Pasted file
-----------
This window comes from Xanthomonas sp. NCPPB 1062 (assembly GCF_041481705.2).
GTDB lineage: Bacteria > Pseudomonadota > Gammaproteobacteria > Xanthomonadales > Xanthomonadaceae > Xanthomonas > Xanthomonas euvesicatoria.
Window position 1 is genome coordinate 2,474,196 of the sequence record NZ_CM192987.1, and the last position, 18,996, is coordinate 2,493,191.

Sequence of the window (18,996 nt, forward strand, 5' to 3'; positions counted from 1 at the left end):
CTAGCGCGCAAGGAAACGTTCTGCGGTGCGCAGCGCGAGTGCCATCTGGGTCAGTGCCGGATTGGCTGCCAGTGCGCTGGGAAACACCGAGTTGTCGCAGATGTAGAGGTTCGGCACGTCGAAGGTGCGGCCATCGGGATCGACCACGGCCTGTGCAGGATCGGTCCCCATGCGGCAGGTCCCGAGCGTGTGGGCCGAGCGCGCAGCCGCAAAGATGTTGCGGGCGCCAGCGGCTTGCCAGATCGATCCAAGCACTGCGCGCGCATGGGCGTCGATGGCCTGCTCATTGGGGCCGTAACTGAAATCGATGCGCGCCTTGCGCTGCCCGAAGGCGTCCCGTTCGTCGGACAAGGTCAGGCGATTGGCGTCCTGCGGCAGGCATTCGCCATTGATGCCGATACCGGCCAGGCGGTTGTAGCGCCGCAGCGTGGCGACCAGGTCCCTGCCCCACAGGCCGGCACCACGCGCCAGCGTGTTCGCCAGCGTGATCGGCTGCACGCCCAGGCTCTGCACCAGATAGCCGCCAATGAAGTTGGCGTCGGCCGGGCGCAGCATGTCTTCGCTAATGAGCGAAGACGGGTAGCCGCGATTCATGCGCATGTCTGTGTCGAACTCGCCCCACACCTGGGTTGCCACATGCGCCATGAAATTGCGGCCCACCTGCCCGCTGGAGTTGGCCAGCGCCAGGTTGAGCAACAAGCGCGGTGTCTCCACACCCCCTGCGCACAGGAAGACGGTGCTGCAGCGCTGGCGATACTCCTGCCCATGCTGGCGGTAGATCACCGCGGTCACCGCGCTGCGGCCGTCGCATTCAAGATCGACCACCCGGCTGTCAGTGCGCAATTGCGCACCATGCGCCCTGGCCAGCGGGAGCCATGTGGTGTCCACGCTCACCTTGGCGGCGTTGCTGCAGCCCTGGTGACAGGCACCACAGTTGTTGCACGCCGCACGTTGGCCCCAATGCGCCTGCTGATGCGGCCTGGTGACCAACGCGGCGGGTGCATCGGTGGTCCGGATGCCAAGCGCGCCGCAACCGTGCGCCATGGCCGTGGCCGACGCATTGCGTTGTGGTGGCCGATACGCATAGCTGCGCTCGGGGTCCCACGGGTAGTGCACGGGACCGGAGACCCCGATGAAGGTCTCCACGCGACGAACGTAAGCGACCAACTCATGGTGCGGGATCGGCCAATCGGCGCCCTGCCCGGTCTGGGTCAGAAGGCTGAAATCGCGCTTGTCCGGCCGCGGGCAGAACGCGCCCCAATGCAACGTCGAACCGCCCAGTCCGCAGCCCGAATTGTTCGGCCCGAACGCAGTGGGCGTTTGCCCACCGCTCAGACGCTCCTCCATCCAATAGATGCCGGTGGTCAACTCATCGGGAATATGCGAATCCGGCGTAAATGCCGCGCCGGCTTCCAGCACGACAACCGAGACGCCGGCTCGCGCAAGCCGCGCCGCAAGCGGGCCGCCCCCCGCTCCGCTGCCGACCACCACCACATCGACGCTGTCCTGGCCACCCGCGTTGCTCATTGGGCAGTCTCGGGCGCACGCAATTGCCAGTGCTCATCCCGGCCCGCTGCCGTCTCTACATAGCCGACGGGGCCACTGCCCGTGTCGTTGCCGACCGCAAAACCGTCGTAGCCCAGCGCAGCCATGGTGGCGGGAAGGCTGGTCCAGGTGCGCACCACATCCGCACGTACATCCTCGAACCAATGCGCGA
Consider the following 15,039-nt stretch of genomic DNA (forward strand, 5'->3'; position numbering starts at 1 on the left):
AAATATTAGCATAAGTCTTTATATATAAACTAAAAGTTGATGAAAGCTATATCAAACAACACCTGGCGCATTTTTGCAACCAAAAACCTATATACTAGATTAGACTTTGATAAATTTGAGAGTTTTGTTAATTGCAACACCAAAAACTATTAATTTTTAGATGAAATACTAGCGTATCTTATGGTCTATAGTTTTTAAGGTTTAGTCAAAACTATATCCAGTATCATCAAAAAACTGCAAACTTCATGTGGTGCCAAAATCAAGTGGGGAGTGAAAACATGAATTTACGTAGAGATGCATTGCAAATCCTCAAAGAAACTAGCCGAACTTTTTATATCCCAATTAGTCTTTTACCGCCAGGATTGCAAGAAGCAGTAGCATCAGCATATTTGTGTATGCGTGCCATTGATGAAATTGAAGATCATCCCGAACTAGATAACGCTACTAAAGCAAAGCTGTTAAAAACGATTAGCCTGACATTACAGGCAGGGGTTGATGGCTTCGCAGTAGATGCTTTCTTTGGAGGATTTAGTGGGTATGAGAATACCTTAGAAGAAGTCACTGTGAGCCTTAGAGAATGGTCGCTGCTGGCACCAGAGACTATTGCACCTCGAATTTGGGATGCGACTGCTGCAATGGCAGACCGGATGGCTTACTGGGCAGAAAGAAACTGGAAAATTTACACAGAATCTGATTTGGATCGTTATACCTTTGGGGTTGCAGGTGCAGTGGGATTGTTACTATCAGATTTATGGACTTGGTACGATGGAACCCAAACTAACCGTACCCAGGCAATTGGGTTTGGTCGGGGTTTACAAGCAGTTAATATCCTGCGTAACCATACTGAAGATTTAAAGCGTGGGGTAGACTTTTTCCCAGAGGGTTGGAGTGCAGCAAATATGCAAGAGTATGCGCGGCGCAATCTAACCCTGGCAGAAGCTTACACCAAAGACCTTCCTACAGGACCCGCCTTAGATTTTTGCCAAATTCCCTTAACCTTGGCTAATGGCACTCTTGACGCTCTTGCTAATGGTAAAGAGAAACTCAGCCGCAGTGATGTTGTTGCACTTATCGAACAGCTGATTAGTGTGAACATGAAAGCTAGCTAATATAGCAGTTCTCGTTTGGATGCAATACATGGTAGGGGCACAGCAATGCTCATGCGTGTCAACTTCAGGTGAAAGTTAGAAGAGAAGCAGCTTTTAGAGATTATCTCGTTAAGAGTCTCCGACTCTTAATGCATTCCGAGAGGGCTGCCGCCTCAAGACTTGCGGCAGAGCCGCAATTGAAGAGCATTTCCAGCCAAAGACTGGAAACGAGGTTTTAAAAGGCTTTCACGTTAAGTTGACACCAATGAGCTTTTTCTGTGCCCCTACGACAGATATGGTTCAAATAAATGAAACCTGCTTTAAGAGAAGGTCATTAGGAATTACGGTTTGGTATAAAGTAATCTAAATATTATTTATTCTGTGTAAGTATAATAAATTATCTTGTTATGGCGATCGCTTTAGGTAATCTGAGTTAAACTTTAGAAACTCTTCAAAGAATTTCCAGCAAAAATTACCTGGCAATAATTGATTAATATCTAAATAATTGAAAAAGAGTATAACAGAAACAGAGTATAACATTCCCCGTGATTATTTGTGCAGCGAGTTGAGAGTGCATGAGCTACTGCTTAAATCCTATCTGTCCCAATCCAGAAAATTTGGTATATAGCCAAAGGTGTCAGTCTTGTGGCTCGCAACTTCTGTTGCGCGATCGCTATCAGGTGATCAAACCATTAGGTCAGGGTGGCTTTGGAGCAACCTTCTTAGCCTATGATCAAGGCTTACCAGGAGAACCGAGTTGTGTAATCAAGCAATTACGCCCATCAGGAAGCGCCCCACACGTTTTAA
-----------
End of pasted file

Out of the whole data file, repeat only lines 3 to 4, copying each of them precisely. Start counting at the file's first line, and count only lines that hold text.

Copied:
Window position 1 is genome coordinate 2,474,196 of the sequence record NZ_CM192987.1, and the last position, 18,996, is coordinate 2,493,191.

Sequence of the window (18,996 nt, forward strand, 5' to 3'; positions counted from 1 at the left end):